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Deck the Halls With Dryer Balls

New Wool Dryer Balls
 Dryer balls: something I've come across time and time again when perusing cloth-diapering blogs, yet not something I've ever used. Here's the little I do know about them. Plastic Dryer Balls: I've seen these at the grocery story in the laundry section. They come in a package of two, they're blue and they look like they belong in the aisle with the pet toys. Seriously. The package says they naturally soften clothes (by pummeling them around, I suppose?) and will decrease drying time up to 25%. I've never even been moderately tempted to buy any, maybe because I don't use fabric softener and I'm perfectly happy with the softness of my clothes without it and maybe because I'm skeptical. Wool Dryer Balls: I've also come across dryer balls in green living blogs because they also supposedly soften clothes, require less drying time and decrease static electricity. Living in a dry climate we do have some static once in a while but it seems to go away after I fold the clothes. I've never dealt with "fabric cling" but that could be because I wear jeans and yoga pants and uh, little else. Since I can make them myself or maybe because they look like giant colorful Christmas ornaments or toys, I am tempted to try wool dryer balls. I'm not sure if they do anything different or better than the plastic balls but they are more earth friendly and cost-efficient if I make them myself. Aluminum Dryer Balls: When searching "dryer balls" I also came across a site that claims that aluminum dryer balls are the way to go: easy to make from heavy duty aluminum foil and a great way to cut down on static cling. I can see how aluminum might help to cut down on static electricity and apparently they aren't any more difficult to make than balling up some tinfoil into some tennis-ball sized forms. Because I use only Thirsties Duo Fab Fitteds with Cooper right now, if I am using the dryer, it takes about an hour.  In the summer, thanks to the hot sun and dry air in Colorado, my diapers actually dry faster outside, especially if I turn them inside after about half an hour. If dryer balls can help cut down on the time my diapers are in the dryer, that would be great. And from what I understand, they soften clothes and diapers by the motion and gentle pounding they create.   Do you use dryer balls? Which kind do you use and how well do they work? Should I give them a try. Tell me what you think and Happy Holidays!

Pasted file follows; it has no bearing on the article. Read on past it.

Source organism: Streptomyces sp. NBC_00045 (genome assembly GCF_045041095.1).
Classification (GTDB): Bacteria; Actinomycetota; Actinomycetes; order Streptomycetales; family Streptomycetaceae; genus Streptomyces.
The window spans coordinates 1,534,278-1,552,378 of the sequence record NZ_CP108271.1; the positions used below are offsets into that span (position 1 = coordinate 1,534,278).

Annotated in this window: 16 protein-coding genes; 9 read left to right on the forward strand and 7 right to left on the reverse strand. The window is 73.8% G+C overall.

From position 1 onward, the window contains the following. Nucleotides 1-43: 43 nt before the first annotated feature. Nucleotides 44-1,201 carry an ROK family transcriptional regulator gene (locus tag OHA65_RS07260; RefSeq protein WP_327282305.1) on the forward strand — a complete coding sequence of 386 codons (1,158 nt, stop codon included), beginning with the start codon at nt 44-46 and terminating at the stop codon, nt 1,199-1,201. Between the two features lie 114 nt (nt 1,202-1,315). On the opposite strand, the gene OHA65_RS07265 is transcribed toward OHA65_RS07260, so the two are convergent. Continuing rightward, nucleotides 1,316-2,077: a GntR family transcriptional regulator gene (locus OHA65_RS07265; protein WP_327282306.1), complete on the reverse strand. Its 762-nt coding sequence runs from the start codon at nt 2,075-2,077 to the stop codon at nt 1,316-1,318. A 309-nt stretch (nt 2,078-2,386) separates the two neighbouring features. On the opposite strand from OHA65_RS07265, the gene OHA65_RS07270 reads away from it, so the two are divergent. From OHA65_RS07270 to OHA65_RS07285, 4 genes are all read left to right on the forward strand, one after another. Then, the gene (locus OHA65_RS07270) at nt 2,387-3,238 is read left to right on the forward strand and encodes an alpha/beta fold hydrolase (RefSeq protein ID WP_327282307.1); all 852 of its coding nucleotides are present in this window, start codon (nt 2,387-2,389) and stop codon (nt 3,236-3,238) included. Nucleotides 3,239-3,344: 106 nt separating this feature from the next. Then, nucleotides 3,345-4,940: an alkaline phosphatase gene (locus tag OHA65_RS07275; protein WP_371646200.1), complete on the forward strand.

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  • Hi,
    I found these wool dryer balls and they seem to be doing very good. I have had these for few months now and performance has been outstanding compared to ones I used.

    here is the link hope you will like them

    Ashley on
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  • To the people who were looking for instructions on making your own wool dryer balls. It is super easy. I make my own and it is a piece of cake. When you buy your yarn make sure that it is a yarn that does not say dryer safe if it is dryer safe it will not felt up well and can unravel easily. The only other trick is 100% wool yarn can be expensive so wait until the local shop has a huge coupon, I am a huge fan of JoAnn’s which routinely has 60% off a single item coupons. Here is a link that I think has good instructions:

    Kelly R on
  • We have alpacas and make alpaca dryer balls for the clothes dryer. They remove static, soften clothes, knock out the wrinkles and reduce drying time. This also reduces your carbon footprint. We started using ours over a year ago and they are still quietly tumbling in the dryer! Alpaca fiber does not contain lanolin; wool does. So for individuals that have skin issues, the alpaca option is a very good one. You can also add essential oil to them to make your clothes and laundry room smell terrific. If you are interested, go to and then go to our store, shear bliss alpacas. Thank you for the chance to spread the word on this forum. Sincerely, Mike

    Mike N on
  • I just had a friend tell me about how she uses dryer balls with her cloth diapers. I am going to give them a try.

    Katie on

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